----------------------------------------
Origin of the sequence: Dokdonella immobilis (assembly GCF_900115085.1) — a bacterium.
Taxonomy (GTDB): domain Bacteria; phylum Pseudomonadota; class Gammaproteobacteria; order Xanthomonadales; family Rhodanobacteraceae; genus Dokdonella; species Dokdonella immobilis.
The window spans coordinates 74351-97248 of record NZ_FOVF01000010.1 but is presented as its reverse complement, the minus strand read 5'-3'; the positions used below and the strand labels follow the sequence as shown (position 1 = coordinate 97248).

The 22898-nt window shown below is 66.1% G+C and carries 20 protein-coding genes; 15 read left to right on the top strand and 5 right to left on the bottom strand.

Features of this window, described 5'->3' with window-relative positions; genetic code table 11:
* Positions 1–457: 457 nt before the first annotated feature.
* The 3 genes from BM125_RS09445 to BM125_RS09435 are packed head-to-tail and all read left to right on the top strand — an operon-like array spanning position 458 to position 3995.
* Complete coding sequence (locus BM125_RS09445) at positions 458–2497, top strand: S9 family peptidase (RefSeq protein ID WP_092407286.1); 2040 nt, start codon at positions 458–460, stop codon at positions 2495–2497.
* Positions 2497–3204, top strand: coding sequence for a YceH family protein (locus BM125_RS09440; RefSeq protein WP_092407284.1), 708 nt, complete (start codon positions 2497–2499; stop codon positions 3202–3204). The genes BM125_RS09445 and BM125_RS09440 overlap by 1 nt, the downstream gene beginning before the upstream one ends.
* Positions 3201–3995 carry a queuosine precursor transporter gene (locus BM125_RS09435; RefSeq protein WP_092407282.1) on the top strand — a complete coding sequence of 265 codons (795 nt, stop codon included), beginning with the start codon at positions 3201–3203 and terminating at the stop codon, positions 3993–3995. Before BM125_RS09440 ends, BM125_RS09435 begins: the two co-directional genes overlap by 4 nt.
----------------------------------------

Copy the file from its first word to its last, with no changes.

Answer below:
Origin of the sequence: Dokdonella immobilis (assembly GCF_900115085.1) — a bacterium.
Taxonomy (GTDB): domain Bacteria; phylum Pseudomonadota; class Gammaproteobacteria; order Xanthomonadales; family Rhodanobacteraceae; genus Dokdonella; species Dokdonella immobilis.
The window spans coordinates 74351-97248 of record NZ_FOVF01000010.1 but is presented as its reverse complement, the minus strand read 5'-3'; the positions used below and the strand labels follow the sequence as shown (position 1 = coordinate 97248).

The 22898-nt window shown below is 66.1% G+C and carries 20 protein-coding genes; 15 read left to right on the top strand and 5 right to left on the bottom strand.

Features of this window, described 5'->3' with window-relative positions; genetic code table 11:
* Positions 1–457: 457 nt before the first annotated feature.
* The 3 genes from BM125_RS09445 to BM125_RS09435 are packed head-to-tail and all read left to right on the top strand — an operon-like array spanning position 458 to position 3995.
* Complete coding sequence (locus BM125_RS09445) at positions 458–2497, top strand: S9 family peptidase (RefSeq protein ID WP_092407286.1); 2040 nt, start codon at positions 458–460, stop codon at positions 2495–2497.
* Positions 2497–3204, top strand: coding sequence for a YceH family protein (locus BM125_RS09440; RefSeq protein WP_092407284.1), 708 nt, complete (start codon positions 2497–2499; stop codon positions 3202–3204). The genes BM125_RS09445 and BM125_RS09440 overlap by 1 nt, the downstream gene beginning before the upstream one ends.
* Positions 3201–3995 carry a queuosine precursor transporter gene (locus BM125_RS09435; RefSeq protein WP_092407282.1) on the top strand — a complete coding sequence of 265 codons (795 nt, stop codon included), beginning with the start codon at positions 3201–3203 and terminating at the stop codon, positions 3993–3995. Before BM125_RS09440 ends, BM125_RS09435 begins: the two co-directional genes overlap by 4 nt.